Previous month:
August 2007
Next month:
October 2007

September 2007

Witch hazel – flowers and foliage

Hamamelisvirginiana It’s that time of year when the scent of the witch hazel begins to waft through the woods. True, the fragrance of the American native witch hazel, Hamamelis virginiana, doesn’t have the penetration of the spring flowering Asian species but it’s a treat to catch its sharp sweetness on the way to mailbox in the morning.

This year it seems especially prolific – and it’s also opening while the foliage is still green and still on the plants. So unless you knew, you’d be wondering where the scent was coming from as the flowers are almost completely hidden. The flowers usually appear on bare branches, and the presence of the leaves disguises the fact that when you see a whole group of plants… well, it’s the usual thing with so many natives in the wild: the plants vary, in this case in the flowers vary in color, in length of petals and in exactly when they open (some are earlier than others).

At the same time, the foliage of the familiar hybrid of two Asian species, H. x intermedia ‘Mollis’, is justHamamelispallidafoliage500_2 starting to color up in the garden. No flowers till spring, and a much more pervasive scent, but soon it will be covered in beautiful buttery and gold leaves.

Native helenium - or not-so-sneezeweed

Heleniumautumnale500 We went to walk a section of the Appalachian Trail the other day. We opted for a section of boardwalk across a swamp in northern New Jersey – a lovely stroll, with sections through the shade of trees for a little respite from the heat and probably the easiest walk on the whole trail!

There were some interesting plants to be seen, but none stood out like Common Sneezeweed, Helenium autumnale. In brilliant butter yellow it proved how colourful natural, un-“improved” native plants can be.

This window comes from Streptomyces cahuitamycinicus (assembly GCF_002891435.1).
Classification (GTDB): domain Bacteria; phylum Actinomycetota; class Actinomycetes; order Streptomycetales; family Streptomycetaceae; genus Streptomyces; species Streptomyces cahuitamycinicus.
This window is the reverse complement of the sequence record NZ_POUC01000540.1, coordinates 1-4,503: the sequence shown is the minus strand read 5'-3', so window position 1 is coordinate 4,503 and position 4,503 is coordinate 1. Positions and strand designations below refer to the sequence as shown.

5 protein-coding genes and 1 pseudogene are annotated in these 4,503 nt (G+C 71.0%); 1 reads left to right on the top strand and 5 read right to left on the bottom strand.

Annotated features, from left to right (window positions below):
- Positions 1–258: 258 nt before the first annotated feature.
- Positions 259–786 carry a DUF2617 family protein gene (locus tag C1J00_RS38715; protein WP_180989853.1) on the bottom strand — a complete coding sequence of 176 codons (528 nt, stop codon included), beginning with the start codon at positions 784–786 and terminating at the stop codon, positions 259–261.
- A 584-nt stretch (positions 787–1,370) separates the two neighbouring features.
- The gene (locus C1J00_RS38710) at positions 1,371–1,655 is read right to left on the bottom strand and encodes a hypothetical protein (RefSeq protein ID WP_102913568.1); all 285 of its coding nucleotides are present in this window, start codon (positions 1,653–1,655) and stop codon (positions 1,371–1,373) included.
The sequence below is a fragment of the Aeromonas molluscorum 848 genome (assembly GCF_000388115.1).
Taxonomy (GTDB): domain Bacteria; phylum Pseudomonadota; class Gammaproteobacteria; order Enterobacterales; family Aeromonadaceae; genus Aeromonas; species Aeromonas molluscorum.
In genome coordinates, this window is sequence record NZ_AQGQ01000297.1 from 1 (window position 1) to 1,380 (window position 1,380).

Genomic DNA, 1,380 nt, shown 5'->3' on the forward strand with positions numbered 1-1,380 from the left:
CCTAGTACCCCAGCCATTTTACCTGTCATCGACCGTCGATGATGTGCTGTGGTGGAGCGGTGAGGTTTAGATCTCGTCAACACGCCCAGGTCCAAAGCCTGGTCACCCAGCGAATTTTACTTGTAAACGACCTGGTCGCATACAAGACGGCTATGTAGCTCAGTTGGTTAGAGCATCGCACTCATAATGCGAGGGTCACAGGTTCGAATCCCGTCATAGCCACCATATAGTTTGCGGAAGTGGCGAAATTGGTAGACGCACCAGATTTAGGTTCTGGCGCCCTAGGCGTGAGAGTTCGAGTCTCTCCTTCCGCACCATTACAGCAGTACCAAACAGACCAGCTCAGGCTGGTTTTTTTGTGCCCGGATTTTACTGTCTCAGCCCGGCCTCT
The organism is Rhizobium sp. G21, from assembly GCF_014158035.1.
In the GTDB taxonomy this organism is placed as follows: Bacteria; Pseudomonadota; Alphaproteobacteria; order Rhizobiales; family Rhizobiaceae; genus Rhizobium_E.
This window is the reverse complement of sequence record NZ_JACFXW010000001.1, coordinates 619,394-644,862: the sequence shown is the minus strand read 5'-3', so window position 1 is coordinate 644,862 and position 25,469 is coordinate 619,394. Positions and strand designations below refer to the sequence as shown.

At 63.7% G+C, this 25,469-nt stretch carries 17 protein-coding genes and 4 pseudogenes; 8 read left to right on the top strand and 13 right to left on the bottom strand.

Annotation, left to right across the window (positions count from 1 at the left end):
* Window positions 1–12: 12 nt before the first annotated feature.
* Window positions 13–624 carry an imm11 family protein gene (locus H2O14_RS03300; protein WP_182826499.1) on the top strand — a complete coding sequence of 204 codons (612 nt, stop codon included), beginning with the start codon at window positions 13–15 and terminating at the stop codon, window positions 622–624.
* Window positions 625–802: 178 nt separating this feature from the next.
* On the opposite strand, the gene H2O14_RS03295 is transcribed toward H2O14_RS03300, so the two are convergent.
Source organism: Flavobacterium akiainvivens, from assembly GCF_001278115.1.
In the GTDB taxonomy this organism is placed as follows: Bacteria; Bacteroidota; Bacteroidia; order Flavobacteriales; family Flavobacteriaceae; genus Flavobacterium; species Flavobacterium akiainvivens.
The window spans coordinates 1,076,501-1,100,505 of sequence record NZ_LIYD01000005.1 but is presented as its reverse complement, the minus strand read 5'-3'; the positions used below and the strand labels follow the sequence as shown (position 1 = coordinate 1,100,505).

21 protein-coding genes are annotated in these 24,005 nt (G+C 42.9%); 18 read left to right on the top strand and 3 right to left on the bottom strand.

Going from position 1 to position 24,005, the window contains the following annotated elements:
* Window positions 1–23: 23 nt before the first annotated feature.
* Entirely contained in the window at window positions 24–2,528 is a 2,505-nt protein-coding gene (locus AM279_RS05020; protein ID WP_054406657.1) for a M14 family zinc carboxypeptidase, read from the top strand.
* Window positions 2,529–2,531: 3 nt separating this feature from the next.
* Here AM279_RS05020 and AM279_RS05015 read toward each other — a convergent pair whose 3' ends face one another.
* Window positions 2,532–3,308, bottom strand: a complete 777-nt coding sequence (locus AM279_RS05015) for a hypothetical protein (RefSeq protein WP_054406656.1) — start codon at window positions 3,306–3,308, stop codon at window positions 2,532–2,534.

And let’s be clear, it doesn’t make people sneeze – the pollen is too heavy to be blown on the wind anyway. But native Americans used to use the dried flowers and leaves to make a kind of snuff – and that would certainly make you sneeze.

Today's visitor

Bearporchdoor400 I was just walking through the living room, looked out on the porch and there was this bear – looking in. He/she seemed rather drowsy… sat down for a while… wandered round… pulled a few blueberries off a bush…  and lay down in the shade… But judging by the cobwebs on his/her head he/she’d been rooting round under the deck.

Great to see such a lovely creature up close… But such unconcern for people indicates a short life, I’m afraid.

Hosting a Garden School for the AHS

Yewdellcastle Next month the American Horticultural Society is running a Garden School – The Amazing World of Plants - at Yew Dell Gardens, near Louisville KY. I’ll be hosting the two day event, on October 4 and 5, and speaking on perennials and on vines and there’s a very impressive line-up of other speakers: Natalia Hammill on native plants, Roy Klehm on trees and shrubs, Sue Amatangelo on annuals and Elin Haaga on finding your own garden style. Everything’s covered! And all in the wonderful setting of Yew Dell Gardens with its superb plant collection - there will, of course, be a special tour to ensure you don't miss any of the garden's treasures.

For more information, click here. It would be good to see you there.